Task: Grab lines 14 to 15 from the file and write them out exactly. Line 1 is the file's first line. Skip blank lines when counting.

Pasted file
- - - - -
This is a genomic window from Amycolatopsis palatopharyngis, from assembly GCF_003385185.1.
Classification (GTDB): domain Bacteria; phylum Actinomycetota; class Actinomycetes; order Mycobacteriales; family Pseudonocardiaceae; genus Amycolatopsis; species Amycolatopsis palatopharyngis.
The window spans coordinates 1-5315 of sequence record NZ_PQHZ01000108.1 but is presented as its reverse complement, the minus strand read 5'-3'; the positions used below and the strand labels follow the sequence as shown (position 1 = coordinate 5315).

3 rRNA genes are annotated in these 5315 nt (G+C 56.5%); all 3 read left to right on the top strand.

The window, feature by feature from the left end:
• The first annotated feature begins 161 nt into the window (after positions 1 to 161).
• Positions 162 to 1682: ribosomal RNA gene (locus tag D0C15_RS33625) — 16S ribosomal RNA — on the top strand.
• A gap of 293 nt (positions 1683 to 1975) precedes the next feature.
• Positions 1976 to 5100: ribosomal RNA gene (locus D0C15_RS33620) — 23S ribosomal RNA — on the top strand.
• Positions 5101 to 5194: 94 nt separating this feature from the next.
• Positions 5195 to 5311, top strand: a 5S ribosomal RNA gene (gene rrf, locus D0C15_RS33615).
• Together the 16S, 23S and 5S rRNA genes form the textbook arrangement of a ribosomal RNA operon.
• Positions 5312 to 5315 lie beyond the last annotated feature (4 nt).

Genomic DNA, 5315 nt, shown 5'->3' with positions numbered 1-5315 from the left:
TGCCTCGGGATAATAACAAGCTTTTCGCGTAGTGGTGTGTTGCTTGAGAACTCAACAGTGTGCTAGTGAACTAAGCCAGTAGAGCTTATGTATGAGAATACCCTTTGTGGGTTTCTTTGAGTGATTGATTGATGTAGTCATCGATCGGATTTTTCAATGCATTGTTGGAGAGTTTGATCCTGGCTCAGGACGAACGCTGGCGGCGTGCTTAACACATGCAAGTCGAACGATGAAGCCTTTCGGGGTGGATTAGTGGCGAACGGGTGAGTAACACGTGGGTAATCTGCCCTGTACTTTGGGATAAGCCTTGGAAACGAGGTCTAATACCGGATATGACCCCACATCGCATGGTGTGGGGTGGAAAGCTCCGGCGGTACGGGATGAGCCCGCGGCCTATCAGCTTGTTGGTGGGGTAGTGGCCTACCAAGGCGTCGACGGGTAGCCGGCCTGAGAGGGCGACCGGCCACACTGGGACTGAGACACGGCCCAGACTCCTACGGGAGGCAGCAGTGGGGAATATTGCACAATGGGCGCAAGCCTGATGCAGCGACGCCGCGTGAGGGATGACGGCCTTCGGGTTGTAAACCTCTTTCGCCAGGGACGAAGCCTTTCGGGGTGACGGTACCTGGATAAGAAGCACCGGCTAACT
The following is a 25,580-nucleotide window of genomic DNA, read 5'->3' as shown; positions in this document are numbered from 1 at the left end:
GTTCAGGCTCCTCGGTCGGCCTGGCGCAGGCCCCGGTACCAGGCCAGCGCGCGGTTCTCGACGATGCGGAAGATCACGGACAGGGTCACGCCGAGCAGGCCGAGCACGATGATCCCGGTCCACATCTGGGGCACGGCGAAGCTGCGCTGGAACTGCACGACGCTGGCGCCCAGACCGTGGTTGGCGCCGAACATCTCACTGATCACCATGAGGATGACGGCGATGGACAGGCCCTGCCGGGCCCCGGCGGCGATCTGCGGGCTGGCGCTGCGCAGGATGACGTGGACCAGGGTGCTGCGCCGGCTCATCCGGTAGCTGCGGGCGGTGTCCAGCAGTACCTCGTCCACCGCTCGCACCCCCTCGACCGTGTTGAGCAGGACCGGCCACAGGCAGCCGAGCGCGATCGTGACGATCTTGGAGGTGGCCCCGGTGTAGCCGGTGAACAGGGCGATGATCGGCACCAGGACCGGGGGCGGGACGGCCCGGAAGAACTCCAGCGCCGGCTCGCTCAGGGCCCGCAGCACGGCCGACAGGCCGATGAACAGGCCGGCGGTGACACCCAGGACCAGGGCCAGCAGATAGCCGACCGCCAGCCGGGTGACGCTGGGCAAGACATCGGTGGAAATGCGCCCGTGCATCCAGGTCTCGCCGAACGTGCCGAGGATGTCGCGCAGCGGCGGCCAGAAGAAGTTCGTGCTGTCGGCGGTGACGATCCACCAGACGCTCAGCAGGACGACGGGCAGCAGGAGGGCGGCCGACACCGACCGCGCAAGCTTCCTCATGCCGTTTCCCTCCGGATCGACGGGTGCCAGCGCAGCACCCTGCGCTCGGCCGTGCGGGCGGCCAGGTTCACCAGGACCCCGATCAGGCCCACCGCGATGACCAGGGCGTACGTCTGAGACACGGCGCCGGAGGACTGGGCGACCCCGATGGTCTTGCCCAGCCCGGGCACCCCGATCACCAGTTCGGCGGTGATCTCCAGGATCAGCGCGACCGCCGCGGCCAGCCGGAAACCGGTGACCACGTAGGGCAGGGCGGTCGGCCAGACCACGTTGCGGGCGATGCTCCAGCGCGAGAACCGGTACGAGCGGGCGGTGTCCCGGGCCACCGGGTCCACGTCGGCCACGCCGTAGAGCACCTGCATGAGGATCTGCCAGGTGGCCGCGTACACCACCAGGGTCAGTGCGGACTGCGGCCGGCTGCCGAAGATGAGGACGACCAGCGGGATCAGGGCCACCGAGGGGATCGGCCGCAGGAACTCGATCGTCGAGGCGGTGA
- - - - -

Genomic DNA, 5315 nt, shown 5'->3' with positions numbered 1-5315 from the left:
TGCCTCGGGATAATAACAAGCTTTTCGCGTAGTGGTGTGTTGCTTGAGAACTCAACAGTGTGCTAGTGAACTAAGCCAGTAGAGCTTATGTATGAGAATACCCTTTGTGGGTTTCTTTGAGTGATTGATTGATGTAGTCATCGATCGGATTTTTCAATGCATTGTTGGAGAGTTTGATCCTGGCTCAGGACGAACGCTGGCGGCGTGCTTAACACATGCAAGTCGAACGATGAAGCCTTTCGGGGTGGATTAGTGGCGAACGGGTGAGTAACACGTGGGTAATCTGCCCTGTACTTTGGGATAAGCCTTGGAAACGAGGTCTAATACCGGATATGACCCCACATCGCATGGTGTGGGGTGGAAAGCTCCGGCGGTACGGGATGAGCCCGCGGCCTATCAGCTTGTTGGTGGGGTAGTGGCCTACCAAGGCGTCGACGGGTAGCCGGCCTGAGAGGGCGACCGGCCACACTGGGACTGAGACACGGCCCAGACTCCTACGGGAGGCAGCAGTGGGGAATATTGCACAATGGGCGCAAGCCTGATGCAGCGACGCCGCGTGAGGGATGACGGCCTTCGGGTTGTAAACCTCTTTCGCCAGGGACGAAGCCTTTCGGGGTGACGGTACCTGGATAAGAAGCACCGGCTAACT